Comparison of Serum Levels of Vitamin D in Patients With and Without Acute Coronary Syndrome

Reza Hassanzadeh Makoui, Mahsa Soltannejad Dizaji, Hamid Khederlou

International Journal of Cardiovascular Practice, Vol. 3 No. 2 (2018), 18 April 2018, Page 34-37

Introduction: Coronary artery disease is one of the most common causes of mortality around the world. The association between vitamin D deficiency and the incidence  of diseases, such as hypertension, diabetes, and metabolic syndrome, has been demonstrated previously. There have been studies concerning the relationship between vitamin D deficiency and cardiovascular diseases, which have shown different results. Therefore, this study aimed at determining the association between serum levels of vitamin D and acute coronary syndrome.

Methods: In this case-control study, serum levels of vitamin D were compared between 50 patients with acute coronary syndrome and 50 individuals without this syndrome. A checklist, including demographic data of patients, comorbidities, vitamin D levels, lipid profiles, Electrocardiogram (ECG) changes and echocardiography results, was completed during hospitalization.

Results: Mean age in the case and control group was 63.26 ± 10.76 and 61.22 ± 10.71 years, respectively. The prevalence of diabetes and high blood pressure in the case group was 32% and 54% versus 10% and 8% in the control group, respectively. Overall, 70% and 18% of subjects were smokers in the control and case groups, respectively. Mean concentration of vitamin D in serum was 20.63 ± 13.90 ng/mL, which was significantly lower than the control group with a mean concentration of 29.54 ± 16.8 ng/mL (P-Value = 0.002). Finally, it was shown that for every one unit increase in vitamin D levels, the risk of acute coronary syndrome was reduced by 7% (P-Value = 0.005).

Conclusions: The results of this study showed that the serum levels of vitamin D were significantly lower in patients with acute coronary syndrome compared to those without this disease.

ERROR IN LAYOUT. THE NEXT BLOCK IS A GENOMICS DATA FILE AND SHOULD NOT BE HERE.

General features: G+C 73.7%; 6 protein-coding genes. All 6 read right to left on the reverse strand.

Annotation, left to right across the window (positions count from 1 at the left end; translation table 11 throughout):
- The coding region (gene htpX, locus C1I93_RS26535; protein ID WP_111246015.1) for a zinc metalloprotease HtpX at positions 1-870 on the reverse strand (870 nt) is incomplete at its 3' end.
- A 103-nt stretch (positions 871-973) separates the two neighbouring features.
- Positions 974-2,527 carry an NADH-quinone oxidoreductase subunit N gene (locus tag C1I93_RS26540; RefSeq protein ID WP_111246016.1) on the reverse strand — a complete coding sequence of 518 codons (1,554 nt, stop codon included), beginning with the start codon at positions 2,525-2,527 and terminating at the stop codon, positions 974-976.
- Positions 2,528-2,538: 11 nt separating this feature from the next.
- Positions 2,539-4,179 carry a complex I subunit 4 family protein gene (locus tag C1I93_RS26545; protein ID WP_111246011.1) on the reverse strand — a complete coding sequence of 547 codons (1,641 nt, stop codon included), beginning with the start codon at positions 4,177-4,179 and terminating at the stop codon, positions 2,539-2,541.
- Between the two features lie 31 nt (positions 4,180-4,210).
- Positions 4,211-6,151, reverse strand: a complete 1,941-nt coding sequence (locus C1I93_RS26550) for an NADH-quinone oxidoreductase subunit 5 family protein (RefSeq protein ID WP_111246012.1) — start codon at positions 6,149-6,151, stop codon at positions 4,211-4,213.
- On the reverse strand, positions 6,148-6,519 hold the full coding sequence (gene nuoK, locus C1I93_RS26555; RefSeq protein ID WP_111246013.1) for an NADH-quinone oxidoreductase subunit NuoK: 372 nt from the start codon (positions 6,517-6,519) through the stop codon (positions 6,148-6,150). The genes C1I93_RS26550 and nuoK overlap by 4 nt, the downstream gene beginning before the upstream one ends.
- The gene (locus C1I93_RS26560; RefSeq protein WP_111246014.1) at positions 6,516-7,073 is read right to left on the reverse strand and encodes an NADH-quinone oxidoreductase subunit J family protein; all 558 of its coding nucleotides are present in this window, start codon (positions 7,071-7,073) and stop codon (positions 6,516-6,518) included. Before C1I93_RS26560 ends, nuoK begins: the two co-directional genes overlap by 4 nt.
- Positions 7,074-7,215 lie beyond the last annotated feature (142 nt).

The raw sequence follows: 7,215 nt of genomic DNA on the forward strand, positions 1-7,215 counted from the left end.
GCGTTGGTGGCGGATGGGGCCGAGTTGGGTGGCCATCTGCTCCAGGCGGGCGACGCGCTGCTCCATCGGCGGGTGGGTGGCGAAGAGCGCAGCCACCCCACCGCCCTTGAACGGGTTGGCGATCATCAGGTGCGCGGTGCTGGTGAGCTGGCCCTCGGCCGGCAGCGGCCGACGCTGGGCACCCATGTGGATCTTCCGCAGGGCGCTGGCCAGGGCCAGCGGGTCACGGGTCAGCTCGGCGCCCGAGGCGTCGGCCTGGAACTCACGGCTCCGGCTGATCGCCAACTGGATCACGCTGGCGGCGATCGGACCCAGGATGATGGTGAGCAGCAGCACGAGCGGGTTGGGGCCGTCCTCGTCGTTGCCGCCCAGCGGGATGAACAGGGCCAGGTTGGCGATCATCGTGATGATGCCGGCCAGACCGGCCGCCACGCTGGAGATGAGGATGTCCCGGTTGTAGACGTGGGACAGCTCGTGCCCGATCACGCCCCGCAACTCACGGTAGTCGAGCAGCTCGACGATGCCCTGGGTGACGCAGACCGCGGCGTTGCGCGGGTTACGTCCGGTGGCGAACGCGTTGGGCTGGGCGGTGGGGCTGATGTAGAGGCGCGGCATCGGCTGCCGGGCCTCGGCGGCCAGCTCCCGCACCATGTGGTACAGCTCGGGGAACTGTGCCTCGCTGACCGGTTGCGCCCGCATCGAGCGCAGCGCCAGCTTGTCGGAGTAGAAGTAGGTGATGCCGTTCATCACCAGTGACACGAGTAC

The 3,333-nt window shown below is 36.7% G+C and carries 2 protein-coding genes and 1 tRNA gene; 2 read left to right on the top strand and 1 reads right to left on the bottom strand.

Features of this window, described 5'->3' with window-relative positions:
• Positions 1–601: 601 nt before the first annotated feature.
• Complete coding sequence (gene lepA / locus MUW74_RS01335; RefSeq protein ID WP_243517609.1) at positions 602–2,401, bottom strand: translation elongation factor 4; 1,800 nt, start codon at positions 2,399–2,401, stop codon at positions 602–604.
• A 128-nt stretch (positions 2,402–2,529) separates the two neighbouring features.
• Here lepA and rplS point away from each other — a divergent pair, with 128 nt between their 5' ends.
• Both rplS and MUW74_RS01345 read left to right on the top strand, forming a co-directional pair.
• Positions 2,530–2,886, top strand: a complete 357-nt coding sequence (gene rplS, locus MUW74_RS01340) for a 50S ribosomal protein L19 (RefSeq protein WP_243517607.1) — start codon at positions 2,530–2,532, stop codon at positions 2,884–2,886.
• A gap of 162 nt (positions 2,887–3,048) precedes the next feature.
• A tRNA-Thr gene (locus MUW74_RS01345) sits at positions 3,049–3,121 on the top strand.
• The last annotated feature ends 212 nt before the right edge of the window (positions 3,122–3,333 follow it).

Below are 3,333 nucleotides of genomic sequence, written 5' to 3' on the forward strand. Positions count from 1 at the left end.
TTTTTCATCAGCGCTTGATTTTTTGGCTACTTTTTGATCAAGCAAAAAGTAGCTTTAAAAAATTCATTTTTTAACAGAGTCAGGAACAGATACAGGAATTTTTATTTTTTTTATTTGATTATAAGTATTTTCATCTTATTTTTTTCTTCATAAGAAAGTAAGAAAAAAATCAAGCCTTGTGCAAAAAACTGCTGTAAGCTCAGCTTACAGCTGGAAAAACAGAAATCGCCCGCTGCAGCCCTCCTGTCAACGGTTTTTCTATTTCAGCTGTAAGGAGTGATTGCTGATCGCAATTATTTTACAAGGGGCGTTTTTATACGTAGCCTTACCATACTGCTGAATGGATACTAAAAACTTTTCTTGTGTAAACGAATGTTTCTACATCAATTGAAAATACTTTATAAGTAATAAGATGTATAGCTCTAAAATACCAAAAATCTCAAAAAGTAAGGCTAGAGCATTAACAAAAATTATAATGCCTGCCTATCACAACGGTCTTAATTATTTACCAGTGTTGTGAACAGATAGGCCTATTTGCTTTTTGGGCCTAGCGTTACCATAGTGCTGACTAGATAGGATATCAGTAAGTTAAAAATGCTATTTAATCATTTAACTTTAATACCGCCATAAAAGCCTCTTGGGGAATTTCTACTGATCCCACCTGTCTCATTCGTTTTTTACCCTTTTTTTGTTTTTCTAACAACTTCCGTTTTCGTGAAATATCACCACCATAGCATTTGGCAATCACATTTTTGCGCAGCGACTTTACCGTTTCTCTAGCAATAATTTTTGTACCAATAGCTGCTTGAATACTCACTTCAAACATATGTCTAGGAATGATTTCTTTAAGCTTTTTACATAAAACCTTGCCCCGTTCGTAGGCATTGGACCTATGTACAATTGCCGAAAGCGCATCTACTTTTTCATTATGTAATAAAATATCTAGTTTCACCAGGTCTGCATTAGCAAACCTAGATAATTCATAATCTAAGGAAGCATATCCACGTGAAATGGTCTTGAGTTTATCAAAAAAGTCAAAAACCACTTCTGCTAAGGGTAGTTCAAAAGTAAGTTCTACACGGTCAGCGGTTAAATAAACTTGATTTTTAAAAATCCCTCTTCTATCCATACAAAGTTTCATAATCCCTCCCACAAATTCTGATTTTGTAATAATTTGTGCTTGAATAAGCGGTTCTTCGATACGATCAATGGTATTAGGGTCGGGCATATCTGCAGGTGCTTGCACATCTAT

Predictive Implications of Serum Lipid Metabolism over Time in Intensive Care Unit Admitted Patients

Mehdi Motafaker Azad, Mohammad Amin Abbasi, Niloofar Basharzad, Abbas Fadaei

International Journal of Cardiovascular Practice, Vol. 3 No. 2 (2018), 18 April 2018, Page 38-42

Introduction: Serum lipoprotein levels change during hospitalization and effect patient’s outcome in case of sepsis. The aim of this study was to investigate the prognostic values of the serum levels of lipids in Intensive Care Unit (ICU) admitted patients.
Methods: Intensive Care Unit admitted patients with various etiologies were enrolled in this study. Serum lipid level was collected on the first and seventh day of admission. Clinical outcome and baseline characteristics, including age, gender, cause of admission, length of ICU stay, and discharge or death were monitored prospectively in a short cohort.
Results: A total of 108 patients were enrolled in this study. The overall mortality rate was 45%. The average duration of hospitalization at the ICU was significantly lengthier in the un-survived group. Lipid profile had a similar pattern in both genders. Triglyceride level seemed to increase from Day one to Day seven. These changes were observed in both unsurvived and survived group and were not significantly different. A considerable decline of 24% in High Density Lipoprotein (HDL) was detected among unsurvived patients. The mean value of TG on day seven among unsurvived patients was significantly higher than that of the survived group. Receiver Operating Characteristic (ROC) curve illustrated the higher diagnostic ability of HDL level in comparison with other parameters. On day seven, serum HDL cutoff value of 32 (sensitivity 75%; specificity 60%) was observed for predicting the mortality.
Conclusions: Cholesterol is essential for integrity as well as the function of the cell membrane, therefore, dyslipidemia occurring during hospitalization may negatively influence the outcome. Consequently, changes in lipid profile could be a prognostic biomarker for predicting mortality in ICU-admitted patients.